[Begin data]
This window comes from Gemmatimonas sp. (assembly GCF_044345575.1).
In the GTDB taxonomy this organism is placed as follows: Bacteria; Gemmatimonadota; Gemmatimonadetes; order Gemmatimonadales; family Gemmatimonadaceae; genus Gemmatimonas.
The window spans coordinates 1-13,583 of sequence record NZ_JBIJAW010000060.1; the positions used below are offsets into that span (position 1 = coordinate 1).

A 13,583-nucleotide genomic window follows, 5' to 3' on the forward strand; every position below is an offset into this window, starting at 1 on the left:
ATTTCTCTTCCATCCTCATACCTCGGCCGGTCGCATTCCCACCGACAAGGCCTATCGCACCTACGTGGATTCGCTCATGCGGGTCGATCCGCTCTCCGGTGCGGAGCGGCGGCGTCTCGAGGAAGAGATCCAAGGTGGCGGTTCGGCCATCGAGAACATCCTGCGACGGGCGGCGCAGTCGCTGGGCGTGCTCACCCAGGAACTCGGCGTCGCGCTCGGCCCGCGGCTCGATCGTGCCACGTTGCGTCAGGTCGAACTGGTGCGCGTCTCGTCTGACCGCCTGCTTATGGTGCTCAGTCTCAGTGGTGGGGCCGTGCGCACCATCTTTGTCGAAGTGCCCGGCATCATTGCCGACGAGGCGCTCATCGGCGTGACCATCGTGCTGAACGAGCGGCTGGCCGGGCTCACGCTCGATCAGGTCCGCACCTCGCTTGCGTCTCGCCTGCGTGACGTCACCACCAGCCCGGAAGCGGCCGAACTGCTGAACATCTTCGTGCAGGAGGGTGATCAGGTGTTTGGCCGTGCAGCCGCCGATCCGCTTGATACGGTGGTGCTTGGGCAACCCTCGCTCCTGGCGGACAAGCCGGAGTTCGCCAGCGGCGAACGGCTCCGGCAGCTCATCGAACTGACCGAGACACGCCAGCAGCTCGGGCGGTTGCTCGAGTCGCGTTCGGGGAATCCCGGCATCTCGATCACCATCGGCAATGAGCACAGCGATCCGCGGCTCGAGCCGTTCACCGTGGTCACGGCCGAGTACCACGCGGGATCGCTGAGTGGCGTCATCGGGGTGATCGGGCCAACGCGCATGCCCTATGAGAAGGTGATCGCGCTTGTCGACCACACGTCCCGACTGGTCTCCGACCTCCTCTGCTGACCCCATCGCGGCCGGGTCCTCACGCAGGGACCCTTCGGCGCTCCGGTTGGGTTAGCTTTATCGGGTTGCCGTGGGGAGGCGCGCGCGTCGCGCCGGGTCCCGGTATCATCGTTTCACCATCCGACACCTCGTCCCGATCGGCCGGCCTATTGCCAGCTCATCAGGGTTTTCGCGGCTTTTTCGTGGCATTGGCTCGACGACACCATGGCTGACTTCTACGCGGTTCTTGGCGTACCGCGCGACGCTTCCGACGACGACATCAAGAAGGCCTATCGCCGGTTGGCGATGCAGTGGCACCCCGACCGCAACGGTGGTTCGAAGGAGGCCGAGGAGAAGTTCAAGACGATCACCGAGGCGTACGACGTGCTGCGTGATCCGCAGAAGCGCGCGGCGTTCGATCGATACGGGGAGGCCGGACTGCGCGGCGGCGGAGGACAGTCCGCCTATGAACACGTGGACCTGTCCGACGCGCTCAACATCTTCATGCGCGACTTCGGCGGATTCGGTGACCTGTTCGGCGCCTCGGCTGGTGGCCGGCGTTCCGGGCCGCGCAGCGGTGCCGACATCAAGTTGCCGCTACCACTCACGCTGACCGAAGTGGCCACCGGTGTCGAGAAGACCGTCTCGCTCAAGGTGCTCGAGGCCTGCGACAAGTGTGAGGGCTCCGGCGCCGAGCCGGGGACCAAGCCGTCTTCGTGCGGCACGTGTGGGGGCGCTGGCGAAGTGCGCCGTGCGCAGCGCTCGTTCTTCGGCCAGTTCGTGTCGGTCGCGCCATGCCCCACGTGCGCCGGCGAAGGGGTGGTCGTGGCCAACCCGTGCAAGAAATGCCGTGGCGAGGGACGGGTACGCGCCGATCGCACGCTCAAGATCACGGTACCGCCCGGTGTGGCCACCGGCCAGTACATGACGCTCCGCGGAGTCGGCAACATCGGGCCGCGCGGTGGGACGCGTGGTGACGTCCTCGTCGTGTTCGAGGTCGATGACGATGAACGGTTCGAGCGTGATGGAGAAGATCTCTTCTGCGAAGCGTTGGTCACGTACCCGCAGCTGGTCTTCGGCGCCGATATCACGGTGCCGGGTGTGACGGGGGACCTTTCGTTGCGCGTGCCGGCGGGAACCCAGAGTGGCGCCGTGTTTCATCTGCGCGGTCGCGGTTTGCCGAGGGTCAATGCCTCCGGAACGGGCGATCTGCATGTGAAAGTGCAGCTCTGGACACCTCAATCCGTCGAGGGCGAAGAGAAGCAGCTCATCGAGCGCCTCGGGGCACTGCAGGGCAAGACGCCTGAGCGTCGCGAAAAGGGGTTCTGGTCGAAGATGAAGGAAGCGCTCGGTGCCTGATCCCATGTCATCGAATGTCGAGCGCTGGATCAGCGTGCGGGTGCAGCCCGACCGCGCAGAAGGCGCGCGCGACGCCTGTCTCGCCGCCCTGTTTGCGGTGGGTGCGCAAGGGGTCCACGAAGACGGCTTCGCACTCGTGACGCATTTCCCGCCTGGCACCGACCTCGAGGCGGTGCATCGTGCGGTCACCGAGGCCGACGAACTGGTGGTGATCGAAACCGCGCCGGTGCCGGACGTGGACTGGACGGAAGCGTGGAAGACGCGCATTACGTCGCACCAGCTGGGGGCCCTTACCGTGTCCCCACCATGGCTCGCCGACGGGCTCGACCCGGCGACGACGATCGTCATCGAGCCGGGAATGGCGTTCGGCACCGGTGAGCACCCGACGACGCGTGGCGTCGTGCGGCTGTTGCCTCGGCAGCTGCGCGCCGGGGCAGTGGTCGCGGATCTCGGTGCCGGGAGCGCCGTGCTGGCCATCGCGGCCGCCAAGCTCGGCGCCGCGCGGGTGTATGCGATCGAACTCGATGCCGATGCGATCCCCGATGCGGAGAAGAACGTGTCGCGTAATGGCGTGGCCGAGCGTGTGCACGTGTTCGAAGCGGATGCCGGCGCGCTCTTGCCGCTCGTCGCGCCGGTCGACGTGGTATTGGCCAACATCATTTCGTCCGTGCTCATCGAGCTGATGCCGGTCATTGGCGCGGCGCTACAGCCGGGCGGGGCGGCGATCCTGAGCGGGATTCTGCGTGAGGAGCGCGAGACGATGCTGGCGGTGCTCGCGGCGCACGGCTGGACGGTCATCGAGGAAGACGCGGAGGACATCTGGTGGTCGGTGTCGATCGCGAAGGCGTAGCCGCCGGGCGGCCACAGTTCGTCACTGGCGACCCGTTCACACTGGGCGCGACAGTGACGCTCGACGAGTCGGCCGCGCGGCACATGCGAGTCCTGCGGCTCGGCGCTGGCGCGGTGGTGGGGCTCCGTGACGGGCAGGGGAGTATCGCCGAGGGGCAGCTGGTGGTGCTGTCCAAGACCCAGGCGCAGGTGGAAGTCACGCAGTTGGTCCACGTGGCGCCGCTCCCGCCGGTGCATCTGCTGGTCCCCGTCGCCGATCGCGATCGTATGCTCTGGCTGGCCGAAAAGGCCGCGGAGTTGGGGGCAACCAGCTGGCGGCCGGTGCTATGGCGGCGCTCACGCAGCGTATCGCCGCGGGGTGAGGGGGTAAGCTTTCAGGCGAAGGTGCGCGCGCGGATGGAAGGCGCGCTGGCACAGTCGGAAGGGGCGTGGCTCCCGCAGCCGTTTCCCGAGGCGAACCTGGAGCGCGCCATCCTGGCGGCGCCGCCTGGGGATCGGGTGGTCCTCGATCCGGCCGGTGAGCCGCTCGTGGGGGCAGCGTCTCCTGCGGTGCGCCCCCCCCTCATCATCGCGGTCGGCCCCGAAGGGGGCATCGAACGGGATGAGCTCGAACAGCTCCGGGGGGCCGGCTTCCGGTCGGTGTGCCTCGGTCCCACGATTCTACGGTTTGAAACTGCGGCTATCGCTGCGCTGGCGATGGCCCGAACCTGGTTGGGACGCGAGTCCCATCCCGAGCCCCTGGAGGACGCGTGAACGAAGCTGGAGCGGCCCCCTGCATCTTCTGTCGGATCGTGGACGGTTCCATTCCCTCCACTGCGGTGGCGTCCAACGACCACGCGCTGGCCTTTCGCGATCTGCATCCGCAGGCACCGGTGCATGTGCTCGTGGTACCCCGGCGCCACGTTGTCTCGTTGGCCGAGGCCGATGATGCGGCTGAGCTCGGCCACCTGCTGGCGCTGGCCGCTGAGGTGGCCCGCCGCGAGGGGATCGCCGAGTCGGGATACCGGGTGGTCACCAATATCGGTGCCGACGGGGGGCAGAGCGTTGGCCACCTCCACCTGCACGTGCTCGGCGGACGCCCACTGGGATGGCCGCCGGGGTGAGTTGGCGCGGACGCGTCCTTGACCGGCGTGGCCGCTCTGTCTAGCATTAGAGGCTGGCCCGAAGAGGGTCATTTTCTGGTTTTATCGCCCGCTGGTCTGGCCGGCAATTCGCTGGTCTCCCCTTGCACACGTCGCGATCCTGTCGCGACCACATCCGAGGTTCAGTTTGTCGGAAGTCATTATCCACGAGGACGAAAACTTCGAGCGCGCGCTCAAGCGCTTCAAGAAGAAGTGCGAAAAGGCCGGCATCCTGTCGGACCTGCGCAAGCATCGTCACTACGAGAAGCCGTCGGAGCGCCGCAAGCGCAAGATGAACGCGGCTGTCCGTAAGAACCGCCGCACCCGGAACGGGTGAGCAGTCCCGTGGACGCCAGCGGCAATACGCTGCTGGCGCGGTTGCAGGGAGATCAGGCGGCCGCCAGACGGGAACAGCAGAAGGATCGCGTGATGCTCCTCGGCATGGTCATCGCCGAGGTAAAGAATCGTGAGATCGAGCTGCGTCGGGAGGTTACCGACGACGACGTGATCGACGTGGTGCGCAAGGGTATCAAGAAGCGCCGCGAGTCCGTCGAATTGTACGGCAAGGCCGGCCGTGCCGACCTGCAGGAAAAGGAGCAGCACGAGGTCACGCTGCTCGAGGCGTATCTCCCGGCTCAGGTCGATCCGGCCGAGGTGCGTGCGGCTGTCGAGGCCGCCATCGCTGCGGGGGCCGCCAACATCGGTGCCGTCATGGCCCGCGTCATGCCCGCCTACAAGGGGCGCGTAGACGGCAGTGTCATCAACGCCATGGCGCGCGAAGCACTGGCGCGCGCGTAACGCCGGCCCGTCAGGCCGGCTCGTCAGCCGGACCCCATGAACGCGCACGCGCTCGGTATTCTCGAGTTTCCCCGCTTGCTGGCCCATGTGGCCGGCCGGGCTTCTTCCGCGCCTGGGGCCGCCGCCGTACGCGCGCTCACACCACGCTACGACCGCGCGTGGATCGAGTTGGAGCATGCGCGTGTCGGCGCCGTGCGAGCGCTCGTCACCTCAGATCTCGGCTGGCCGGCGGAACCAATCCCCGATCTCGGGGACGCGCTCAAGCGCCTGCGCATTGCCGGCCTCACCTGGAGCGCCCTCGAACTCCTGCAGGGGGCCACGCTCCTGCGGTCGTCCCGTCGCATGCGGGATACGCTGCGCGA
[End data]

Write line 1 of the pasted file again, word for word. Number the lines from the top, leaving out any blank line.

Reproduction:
This window comes from Gemmatimonas sp. (assembly GCF_044345575.1).